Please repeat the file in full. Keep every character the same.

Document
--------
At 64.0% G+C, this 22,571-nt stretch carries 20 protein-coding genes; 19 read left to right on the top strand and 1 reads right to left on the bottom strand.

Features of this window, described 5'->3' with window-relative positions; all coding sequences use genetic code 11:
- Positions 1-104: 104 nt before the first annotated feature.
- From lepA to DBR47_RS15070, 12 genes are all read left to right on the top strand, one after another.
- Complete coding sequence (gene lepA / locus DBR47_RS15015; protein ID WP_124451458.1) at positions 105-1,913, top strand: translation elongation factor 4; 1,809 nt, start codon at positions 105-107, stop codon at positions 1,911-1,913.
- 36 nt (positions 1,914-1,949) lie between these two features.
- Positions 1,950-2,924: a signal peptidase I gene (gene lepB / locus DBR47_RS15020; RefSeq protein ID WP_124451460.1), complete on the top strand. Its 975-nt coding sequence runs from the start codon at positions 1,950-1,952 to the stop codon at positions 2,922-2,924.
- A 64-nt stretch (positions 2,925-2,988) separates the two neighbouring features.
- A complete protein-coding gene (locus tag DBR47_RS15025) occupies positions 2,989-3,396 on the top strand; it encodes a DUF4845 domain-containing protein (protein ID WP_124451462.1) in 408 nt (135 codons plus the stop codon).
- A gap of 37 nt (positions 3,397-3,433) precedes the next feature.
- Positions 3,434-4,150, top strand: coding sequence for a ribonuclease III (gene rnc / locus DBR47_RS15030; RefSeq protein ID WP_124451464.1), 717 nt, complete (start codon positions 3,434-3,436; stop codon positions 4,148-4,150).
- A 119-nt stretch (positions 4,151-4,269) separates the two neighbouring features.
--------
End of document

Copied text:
At 64.0% G+C, this 22,571-nt stretch carries 20 protein-coding genes; 19 read left to right on the top strand and 1 reads right to left on the bottom strand.

Features of this window, described 5'->3' with window-relative positions; all coding sequences use genetic code 11:
- Positions 1-104: 104 nt before the first annotated feature.
- From lepA to DBR47_RS15070, 12 genes are all read left to right on the top strand, one after another.
- Complete coding sequence (gene lepA / locus DBR47_RS15015; protein ID WP_124451458.1) at positions 105-1,913, top strand: translation elongation factor 4; 1,809 nt, start codon at positions 105-107, stop codon at positions 1,911-1,913.
- 36 nt (positions 1,914-1,949) lie between these two features.
- Positions 1,950-2,924: a signal peptidase I gene (gene lepB / locus DBR47_RS15020; RefSeq protein ID WP_124451460.1), complete on the top strand. Its 975-nt coding sequence runs from the start codon at positions 1,950-1,952 to the stop codon at positions 2,922-2,924.
- A 64-nt stretch (positions 2,925-2,988) separates the two neighbouring features.
- A complete protein-coding gene (locus tag DBR47_RS15025) occupies positions 2,989-3,396 on the top strand; it encodes a DUF4845 domain-containing protein (protein ID WP_124451462.1) in 408 nt (135 codons plus the stop codon).
- A gap of 37 nt (positions 3,397-3,433) precedes the next feature.
- Positions 3,434-4,150, top strand: coding sequence for a ribonuclease III (gene rnc / locus DBR47_RS15030; RefSeq protein ID WP_124451464.1), 717 nt, complete (start codon positions 3,434-3,436; stop codon positions 4,148-4,150).
- A 119-nt stretch (positions 4,151-4,269) separates the two neighbouring features.